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GOP Tea Party frontrunner: ‘Abolish’ public schools

By Sahil Kapur
Thursday, October 14, 2010 9:30 EDT
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A Tea Party-backed Republican congressional nominee has championed abolishing public schools in California, and is currently the favorite to win his November election.

The candidate, David Harmer, a corporate lawyer who has yet to serve in public office, is up against two-term Democratic incumbent Jerry McNerney for California’s 11th district — located in Northern California — in the House of Representatives.

Harmer made the argument to kill public schools in a 2000 op-ed for the San Francisco Chronicle, which was dug up Thursday by Nick Baumann of Mother Jones.

Framing the issue as a struggle between government tyranny and freedom — a preferred political tactic of conservatives — Harmer wrote: “In the freest and most prosperous country on Earth, in the midst of the information age, government ownership and operation of the schools is a counterproductive anachronism.”

He added: “So long as the state Constitution mandates free public schools, a voucher system (or refundable tuition tax credit) is the best we can do. To attain quantum leaps in educational quality and opportunity, however, we need to separate school and state entirely. Government should exit the business of running and funding schools.”

The GOP candidate argued in the Chronicle that his vision for education reflects “the way things worked through the first century of American nationhood.” As Baumann notes, that was an era “when educational opportunities for poor people, African-Americans, women, the disabled, and others were, to say the least, extremely limited.”

Although Harmer holds a slim lead in the polls — 49.4 to 48.4 percent — polling expert Nate Silver of the New York Times analyzes the dynamics of the race and gives the Tea Party favorite a considerable 54.7 to 45.3 percent chance of victory next month.

Yet Harmer’s views on education, largely ignored so far, could hurt him in a state where the public school and college system is so treasured that even Republican gubernatorial nominee Meg Whitman — bucking her party’s trend of defiance to publicly-funded education — has pledged to strengthen California’s public schools.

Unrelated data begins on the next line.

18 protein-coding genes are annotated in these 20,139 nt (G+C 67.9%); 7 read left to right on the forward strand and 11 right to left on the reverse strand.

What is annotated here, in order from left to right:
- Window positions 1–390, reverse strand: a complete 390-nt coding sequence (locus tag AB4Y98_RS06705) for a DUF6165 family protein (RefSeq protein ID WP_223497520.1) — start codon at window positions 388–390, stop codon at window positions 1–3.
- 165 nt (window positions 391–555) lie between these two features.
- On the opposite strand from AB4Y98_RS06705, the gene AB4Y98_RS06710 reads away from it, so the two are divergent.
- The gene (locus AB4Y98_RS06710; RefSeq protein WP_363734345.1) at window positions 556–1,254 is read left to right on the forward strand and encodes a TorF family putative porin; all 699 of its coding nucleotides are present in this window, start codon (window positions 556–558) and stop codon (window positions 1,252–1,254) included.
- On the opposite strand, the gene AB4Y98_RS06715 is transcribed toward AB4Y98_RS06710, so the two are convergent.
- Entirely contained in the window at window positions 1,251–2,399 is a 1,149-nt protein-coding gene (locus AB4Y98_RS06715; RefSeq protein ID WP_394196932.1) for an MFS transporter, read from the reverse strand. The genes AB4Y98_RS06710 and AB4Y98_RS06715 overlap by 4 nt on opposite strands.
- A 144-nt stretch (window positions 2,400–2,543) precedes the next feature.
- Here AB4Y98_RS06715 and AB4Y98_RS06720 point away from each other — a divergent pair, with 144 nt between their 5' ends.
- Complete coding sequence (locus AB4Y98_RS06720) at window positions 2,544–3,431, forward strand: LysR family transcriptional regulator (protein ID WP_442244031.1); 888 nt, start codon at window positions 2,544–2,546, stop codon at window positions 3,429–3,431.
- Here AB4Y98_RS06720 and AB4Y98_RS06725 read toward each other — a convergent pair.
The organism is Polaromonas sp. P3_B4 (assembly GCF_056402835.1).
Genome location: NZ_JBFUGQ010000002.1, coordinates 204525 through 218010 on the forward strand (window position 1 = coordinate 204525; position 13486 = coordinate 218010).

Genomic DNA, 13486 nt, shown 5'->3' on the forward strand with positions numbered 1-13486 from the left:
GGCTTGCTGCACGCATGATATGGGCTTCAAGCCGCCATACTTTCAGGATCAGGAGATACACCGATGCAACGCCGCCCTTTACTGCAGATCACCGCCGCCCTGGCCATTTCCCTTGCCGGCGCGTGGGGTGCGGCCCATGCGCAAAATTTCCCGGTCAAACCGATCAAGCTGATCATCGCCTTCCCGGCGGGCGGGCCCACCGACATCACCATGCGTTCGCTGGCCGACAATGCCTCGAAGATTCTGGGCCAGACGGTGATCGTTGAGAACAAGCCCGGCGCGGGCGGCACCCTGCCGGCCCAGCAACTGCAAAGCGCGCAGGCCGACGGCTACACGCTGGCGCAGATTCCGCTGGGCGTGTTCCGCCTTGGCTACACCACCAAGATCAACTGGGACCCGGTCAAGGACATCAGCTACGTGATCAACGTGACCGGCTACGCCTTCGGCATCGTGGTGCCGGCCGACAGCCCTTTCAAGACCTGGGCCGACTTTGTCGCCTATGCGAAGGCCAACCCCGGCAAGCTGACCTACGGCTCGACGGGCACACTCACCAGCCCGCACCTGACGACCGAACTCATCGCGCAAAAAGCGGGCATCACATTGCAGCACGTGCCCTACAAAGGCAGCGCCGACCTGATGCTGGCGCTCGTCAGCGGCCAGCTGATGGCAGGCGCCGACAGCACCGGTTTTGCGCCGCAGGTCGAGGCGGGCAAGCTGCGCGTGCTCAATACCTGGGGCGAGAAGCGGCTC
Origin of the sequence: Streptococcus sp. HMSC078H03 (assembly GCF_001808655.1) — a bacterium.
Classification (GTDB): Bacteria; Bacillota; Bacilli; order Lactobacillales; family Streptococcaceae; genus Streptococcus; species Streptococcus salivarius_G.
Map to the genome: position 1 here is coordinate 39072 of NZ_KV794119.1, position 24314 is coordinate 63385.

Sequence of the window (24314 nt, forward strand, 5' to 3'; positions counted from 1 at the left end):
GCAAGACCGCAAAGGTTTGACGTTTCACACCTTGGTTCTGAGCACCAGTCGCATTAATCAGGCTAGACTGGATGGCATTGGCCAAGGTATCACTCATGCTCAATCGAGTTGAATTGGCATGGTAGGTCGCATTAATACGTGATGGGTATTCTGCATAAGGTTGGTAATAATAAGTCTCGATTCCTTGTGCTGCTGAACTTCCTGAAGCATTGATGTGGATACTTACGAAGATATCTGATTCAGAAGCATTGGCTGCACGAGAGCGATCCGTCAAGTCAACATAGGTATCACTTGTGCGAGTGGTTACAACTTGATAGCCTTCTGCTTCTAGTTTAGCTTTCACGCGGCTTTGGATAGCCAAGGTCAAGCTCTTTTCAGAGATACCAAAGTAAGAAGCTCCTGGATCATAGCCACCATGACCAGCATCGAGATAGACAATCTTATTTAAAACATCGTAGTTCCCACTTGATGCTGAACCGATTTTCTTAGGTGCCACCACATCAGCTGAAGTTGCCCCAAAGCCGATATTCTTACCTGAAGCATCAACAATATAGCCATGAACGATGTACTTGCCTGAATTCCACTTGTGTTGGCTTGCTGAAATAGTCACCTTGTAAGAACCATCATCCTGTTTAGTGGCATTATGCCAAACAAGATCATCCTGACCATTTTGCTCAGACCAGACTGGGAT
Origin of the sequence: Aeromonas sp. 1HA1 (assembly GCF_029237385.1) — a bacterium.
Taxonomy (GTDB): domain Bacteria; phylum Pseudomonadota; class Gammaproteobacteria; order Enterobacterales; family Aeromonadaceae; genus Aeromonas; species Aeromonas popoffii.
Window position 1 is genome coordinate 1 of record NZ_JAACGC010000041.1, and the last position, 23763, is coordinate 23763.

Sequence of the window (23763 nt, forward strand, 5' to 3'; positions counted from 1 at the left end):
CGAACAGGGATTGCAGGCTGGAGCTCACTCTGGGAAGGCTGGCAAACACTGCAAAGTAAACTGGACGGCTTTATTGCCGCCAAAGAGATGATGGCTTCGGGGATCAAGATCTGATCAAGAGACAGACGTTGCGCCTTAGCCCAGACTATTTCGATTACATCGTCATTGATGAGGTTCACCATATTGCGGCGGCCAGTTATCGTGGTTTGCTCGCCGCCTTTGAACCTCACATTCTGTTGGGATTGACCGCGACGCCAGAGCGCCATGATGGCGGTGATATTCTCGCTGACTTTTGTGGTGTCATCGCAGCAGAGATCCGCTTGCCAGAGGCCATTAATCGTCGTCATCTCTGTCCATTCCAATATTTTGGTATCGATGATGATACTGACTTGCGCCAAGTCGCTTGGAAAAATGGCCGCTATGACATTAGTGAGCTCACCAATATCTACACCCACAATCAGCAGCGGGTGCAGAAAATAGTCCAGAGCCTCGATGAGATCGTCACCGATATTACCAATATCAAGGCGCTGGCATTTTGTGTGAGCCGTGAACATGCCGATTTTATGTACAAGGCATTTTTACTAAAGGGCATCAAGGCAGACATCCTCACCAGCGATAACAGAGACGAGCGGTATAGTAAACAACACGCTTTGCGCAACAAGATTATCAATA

Read Baumann’s Mother Jones article for more context and perspective.

 
 
 
 
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  • Anonymous

    I laughed the first time I read something similar to this. Abolishing public education? What a sick, sick joke, my friend!
    But no, unfortunately there are STILL people that think this way. Why do they think this way? The reason’s pretty obvious here, you know. Money. Money people can home school their children or pay private schools, but what about us hard-working middle-class people that don’t have time to home school our children or send them to expensive private schools? What about all those immigrants that rely on public services like this? Well, who cares about them? We can just hide them or try and guess if they look Hispanic, then ask them for their papers. Meanwhile we can seat on our 100% leather couch and watch our 3-D TV while destroying regulations that protect workers’ rights (its a free country, right?), cut the budgets of libraries and schools, and then go around with our message of peace “The government sucks. Lets us all be free and get rid of that crap”, and, of course, have our wonderful rich citizens not pay any taxes, because then they won’t be able to buy that beautiful yacht or pay a private jet.
    We live in a wonderfully free country.

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